Change is a beautiful thing. Really, it was a scary thing for me when I boarded a plane and moved to a country that I’ve never been to by myself last August. As my time is slowly winding down here, I can see such dramatic changes in who I am right now compared to who I was. It is a beautiful transformation to reflect upon. Now, not only am I totally content to not bathe for three days and go camping with people I’ve only just met… (see the post camping/music festival selfie from above), but I have learned how to love myself, make healthy choices in my lifestyle, find balance, look at everything from different points of view, and thrive in saying yes to new experiences. I’ve travelled, mostly alone, to ten different countries in the past ten months. I’ve seen beautiful works of art, both in museums and in the natural world, experienced many other cultures through food, language, art, landscapes, and mostly importantly, by meeting new people. When I first arrived in Amsterdam, I had never stayed in a hostel before. Looking back, I had no expectations on what was to come, but I am grateful for every moment and I wouldn’t change a single thing. Change, it’s a crazy, beautiful thing.

Video Blog – May 2016

Inspiration, Study Abroad, Travel

Instead of uploading photos and telling you about what I’ve been up to, I thought this time I would show you. In three minutes and forty two seconds, you will glimpse into a month of my adventures in Breda, Tilburg, Utrecht, Eindhoven, Den Hague, Kinderdijk, Gouda, Brussels, Sliema, Gozo, Valletta, Mdina, Rabat… and maybe a few other destinations.

“I had a dream so big and loud.
I jumped so high I touched the clouds.
I stretched my hands out to the sky.
We danced with monsters through the night.

I’m never going to look back. 
Whoa, I’m never going to give it up. 
No, please don’t wake me now.
This is going to be the best day of my life.”

Ultimate Guide To Celebrating Dutch Carnaval

Events, Study Abroad, Travel

Guys, you have probably heard of the carnival that is celebrated in Brazil every year. Well, just in case you haven’t heard… The Netherlands also is known to celebrate this holiday! And it’s like North America’s Halloween mixed with Dutch music, Thanksgiving and lots of partying. (Needless to say, I’m looking forward to this.)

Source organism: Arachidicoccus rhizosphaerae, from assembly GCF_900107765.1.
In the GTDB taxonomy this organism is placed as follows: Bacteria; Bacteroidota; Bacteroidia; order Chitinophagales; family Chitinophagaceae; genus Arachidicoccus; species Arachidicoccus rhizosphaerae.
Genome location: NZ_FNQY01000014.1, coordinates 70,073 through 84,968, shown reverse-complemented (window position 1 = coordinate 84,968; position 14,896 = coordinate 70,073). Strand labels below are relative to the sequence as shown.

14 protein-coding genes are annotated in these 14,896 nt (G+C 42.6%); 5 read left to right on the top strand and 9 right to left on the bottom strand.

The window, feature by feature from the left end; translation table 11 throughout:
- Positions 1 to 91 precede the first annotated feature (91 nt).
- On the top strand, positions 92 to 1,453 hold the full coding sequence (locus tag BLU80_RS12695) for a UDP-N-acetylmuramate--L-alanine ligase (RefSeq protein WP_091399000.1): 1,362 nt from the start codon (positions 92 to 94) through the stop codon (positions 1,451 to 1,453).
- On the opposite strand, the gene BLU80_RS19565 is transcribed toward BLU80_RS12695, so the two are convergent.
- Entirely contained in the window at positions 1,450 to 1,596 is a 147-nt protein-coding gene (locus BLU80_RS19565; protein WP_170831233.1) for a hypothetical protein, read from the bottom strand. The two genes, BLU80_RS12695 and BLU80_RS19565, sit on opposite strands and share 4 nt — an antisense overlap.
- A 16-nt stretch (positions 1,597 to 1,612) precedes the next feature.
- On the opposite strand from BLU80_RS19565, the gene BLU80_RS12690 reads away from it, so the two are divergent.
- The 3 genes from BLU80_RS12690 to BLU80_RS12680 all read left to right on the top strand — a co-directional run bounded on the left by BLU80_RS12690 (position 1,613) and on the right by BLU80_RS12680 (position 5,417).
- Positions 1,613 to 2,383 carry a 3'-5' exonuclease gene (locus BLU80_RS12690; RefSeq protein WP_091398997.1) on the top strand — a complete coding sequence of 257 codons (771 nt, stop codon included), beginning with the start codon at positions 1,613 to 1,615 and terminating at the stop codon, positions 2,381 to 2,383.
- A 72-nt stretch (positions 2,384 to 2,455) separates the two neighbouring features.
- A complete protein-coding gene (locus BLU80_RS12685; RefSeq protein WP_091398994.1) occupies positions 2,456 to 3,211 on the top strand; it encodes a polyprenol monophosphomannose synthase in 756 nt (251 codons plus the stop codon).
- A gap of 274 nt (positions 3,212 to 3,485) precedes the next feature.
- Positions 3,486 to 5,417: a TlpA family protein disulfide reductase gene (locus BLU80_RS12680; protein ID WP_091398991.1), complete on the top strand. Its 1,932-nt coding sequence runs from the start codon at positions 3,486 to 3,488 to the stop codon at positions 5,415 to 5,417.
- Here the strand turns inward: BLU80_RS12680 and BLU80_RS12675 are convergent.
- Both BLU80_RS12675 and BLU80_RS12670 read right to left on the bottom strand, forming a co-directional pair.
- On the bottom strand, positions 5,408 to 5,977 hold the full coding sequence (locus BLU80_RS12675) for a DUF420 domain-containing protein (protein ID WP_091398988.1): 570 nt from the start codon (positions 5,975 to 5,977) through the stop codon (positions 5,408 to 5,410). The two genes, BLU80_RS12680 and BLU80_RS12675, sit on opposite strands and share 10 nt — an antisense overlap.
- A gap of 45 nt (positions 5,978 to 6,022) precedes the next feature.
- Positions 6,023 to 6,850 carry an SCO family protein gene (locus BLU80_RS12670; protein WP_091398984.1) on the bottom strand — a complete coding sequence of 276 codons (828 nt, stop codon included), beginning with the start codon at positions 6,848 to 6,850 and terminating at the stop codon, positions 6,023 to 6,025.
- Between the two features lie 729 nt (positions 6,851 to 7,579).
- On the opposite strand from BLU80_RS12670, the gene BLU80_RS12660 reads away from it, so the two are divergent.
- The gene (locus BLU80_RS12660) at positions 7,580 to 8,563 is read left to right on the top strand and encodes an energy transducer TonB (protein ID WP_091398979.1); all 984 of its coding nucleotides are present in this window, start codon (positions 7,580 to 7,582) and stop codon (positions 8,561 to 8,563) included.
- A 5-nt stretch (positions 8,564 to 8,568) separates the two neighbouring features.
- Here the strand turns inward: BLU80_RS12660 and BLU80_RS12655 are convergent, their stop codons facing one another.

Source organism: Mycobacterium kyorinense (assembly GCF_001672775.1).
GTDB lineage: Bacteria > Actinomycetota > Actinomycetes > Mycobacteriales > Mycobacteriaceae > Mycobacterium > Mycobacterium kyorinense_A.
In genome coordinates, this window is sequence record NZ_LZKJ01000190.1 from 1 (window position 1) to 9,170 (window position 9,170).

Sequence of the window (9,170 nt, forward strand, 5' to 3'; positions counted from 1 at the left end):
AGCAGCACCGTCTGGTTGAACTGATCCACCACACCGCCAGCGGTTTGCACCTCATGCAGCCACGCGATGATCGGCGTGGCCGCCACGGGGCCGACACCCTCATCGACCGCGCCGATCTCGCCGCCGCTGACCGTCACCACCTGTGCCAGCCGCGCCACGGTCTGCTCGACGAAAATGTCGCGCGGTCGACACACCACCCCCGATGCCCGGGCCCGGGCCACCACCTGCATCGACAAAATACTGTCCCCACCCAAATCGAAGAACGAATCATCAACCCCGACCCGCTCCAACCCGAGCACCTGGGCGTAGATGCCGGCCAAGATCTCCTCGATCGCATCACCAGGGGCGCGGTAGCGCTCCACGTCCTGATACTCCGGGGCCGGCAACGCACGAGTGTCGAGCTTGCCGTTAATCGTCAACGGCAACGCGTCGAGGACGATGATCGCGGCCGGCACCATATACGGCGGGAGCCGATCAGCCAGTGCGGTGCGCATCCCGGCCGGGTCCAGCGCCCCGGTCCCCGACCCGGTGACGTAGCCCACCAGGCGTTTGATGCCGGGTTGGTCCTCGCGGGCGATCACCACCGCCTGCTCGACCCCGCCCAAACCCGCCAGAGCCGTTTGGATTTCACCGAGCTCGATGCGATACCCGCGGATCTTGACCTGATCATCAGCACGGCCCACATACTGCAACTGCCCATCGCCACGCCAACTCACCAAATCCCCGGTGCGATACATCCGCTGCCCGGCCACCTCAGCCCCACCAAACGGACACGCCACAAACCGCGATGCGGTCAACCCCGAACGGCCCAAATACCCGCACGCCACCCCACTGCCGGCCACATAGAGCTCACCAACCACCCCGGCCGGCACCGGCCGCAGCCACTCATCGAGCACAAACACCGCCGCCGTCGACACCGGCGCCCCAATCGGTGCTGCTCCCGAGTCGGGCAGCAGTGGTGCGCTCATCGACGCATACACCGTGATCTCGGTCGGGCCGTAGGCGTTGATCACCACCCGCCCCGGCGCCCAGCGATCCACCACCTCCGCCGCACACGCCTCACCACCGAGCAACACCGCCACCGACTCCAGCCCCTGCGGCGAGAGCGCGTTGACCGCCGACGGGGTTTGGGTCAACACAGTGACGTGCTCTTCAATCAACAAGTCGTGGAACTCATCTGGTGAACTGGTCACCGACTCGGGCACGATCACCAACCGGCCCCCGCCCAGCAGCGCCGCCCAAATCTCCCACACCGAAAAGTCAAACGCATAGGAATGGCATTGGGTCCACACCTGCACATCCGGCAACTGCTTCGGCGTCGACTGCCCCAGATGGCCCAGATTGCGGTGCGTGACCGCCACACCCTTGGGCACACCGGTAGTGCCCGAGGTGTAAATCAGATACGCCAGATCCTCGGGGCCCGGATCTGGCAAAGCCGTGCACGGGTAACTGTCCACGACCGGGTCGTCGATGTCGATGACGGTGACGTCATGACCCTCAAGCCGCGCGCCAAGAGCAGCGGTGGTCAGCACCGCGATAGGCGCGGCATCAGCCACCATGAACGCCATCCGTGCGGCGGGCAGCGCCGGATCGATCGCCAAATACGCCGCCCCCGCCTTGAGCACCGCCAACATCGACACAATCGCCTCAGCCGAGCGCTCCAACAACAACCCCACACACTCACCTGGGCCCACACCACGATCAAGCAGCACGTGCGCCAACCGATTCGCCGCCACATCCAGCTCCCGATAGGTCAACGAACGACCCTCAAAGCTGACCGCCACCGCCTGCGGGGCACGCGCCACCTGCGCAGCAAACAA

Carnival in the Netherlands is called Carnaval, and its traditionally celebrated in the Catholic region of the Netherlands in the south around the provinces of North Brabant and Limburg. Carnaval starts on Sunday and follows through to Ash Wednesday. Although, most students use this holiday as a reason to party and will often party every single night of the year. In 2016, Carnaval falls on February 7th to 9th.

Everyone looks forward to Carnaval each year. There are some people who take a week off work and school simply to celebrate! Dutch Carnaval can be confusing for International students on exchange in the south of the Netherlands. It’s up to you to make this week incredible, by stepping up, committing to the Carnaval spirit and going all out. By wanting to make it the best carnival of your life you will easily find other Dutchies also wanting to do the same. You can decide to remain clueless and remain in your home city, from the outside, you won’t “get it or “understand it”, but don’t be this person, jump in and embrace it!

So, here are some tips that I have learned from my Dutch friends on how to make the most of Carnaval.

  1. Embrace Dutch Music!
    I try to love Dutch music, I really do. But it’s hard when I can’t understand a lot of Dutch and some of the beats come across as very ‘cheesy’. Nonetheless, buck up, smile, and start listening to Carnaval music in advance. Try to learn some of the words. Get familiar with some of the songs. Every club, cafe, pub, and place you go during this week will be playing this kind of music. If you haven’t been able to learn Dutch yet this is this a fun time to learn some of the lyrics, the locals will happily translate them for you. They might go something like: “Have sex with a bald guy” or “There is a horse in the hallway”. Really random lyrics that are either dubbed over a recent chart song or a rip off of a German classic with a Dutch twist.
  2. Dress Up!